Lawmakers of the Trinamool Congress (TMC) protested outside parliament on Monday against the government’s decision to allow foreign direct investment in multi-brand retail and demanded the capping on cooking gas cylinders to be increased to 24.
TMC lawmakers sat at the entrance of the parliament, holding placards and banners urging the government to increase the cap on cooking gas and asked it to withdraw its decision on allowing foreign direct investment in retail.
“Our demand is 24 gas cylinders should be given on subsidy because Mamata Banerjee, our party leader has maintained her stance from the first day. Six of us even resigned from the federal cabinet. On this issue there is an all-party meeting in the parliament and we will raise this issue and of FDI in retail in that meeting,” said Sudip Bandhopadhyaya, a TMC lawmaker.
The Communist Party of India-Marxist (CPI-M) is pushing hard for a symbolic vote against the measure. If the government lost the vote, it would be an embarrassing setback for a policy on which it has staked so much political capital. It could also sap its political will to pursue more difficult reforms to cut high spending and reduce a ballooning budget deficit.
Most of the initiatives Singh has announced to date have required only an executive order, so this session of parliament poses the biggest test yet of his reform drive. If he fails to get key allies and the BJP on board, his reformist legislative agenda could stall.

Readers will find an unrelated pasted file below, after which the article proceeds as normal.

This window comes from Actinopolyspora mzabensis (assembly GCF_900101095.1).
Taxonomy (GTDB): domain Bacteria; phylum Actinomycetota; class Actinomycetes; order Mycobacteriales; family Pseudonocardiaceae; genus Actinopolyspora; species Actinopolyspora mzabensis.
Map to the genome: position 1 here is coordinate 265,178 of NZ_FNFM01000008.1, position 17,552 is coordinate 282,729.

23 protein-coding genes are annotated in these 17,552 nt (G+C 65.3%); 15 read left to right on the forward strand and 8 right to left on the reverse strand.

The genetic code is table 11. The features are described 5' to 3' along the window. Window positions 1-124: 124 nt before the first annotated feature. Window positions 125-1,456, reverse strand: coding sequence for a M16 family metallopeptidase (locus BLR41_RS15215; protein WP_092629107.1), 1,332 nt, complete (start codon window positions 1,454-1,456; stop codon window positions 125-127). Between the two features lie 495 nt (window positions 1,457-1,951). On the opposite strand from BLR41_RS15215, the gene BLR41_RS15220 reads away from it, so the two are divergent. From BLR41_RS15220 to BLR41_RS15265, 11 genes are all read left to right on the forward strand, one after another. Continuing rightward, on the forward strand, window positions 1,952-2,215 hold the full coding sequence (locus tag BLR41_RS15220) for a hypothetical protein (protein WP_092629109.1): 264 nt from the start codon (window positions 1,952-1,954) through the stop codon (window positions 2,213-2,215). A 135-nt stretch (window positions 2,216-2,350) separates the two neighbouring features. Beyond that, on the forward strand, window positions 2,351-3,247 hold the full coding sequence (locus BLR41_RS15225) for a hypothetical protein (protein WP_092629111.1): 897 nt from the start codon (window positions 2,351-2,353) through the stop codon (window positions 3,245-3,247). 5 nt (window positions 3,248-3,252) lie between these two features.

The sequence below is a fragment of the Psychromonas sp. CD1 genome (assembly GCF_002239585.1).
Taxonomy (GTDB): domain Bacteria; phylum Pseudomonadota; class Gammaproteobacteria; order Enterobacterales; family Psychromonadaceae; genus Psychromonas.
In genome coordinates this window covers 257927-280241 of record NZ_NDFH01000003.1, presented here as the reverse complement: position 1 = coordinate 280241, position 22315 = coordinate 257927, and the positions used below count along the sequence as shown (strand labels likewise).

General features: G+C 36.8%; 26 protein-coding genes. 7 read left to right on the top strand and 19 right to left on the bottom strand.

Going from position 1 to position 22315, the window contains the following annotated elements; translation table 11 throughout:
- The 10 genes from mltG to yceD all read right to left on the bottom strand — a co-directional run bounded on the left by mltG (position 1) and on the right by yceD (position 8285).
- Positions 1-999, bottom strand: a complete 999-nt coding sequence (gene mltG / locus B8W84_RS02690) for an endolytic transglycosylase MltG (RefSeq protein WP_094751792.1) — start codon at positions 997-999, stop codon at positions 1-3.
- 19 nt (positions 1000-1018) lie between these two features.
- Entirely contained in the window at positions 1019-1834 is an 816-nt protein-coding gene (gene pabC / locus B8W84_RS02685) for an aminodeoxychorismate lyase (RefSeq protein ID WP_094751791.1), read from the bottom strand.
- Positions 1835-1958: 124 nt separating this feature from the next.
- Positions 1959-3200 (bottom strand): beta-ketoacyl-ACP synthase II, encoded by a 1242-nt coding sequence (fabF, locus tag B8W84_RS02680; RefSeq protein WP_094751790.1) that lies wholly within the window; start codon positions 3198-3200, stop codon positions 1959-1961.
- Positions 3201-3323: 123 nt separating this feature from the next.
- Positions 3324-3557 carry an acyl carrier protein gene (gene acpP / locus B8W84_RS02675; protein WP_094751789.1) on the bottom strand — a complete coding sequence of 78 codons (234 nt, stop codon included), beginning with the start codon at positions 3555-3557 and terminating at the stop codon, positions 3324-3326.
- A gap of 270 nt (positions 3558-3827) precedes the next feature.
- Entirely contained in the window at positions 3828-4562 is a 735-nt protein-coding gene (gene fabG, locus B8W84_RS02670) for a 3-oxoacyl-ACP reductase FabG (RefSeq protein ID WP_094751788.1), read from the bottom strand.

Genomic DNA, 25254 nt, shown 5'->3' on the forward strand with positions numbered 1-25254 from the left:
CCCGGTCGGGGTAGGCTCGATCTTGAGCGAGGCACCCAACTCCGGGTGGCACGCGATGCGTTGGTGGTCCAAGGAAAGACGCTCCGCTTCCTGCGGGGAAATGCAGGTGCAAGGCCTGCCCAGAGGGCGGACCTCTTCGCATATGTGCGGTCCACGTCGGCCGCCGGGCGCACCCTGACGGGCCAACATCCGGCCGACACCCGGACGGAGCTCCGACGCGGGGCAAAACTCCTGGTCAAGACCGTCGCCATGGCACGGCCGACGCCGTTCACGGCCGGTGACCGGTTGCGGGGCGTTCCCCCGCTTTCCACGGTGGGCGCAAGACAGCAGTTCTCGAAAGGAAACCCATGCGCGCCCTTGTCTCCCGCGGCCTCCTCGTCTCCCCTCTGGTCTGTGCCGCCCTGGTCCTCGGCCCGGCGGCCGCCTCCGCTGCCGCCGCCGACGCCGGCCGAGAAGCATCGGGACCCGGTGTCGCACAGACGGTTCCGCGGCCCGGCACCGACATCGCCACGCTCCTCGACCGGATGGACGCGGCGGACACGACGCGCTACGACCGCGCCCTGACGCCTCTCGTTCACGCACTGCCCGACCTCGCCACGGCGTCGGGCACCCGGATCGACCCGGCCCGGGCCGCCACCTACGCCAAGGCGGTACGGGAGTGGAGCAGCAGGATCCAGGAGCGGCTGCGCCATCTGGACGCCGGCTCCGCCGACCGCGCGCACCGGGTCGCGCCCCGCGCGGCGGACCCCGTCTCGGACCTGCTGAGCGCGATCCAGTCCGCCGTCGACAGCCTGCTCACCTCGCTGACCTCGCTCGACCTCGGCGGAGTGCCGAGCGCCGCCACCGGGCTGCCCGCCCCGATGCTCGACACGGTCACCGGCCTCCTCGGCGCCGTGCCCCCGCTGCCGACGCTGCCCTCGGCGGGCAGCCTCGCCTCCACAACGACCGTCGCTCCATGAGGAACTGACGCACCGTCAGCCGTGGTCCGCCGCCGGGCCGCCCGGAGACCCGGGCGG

Among the reform bills due to be introduced are measures to allow up to 49 percent foreign investment in local insurance companies and domestic pension funds. Currently, the cap for insurers is at 26 percent and foreign investors are barred from buying into pensions.
The economic bills can be passed in parliament's lower house with the support of two big regional parties - the Samajwadi Party (SP) and Bahujan Samaj Party (BSP) - which are not part of the ruling coalition but often give it support in parliament. However, the SP has previously opposed the pension and insurance bills while the BSP is keeping its cards close to its chest.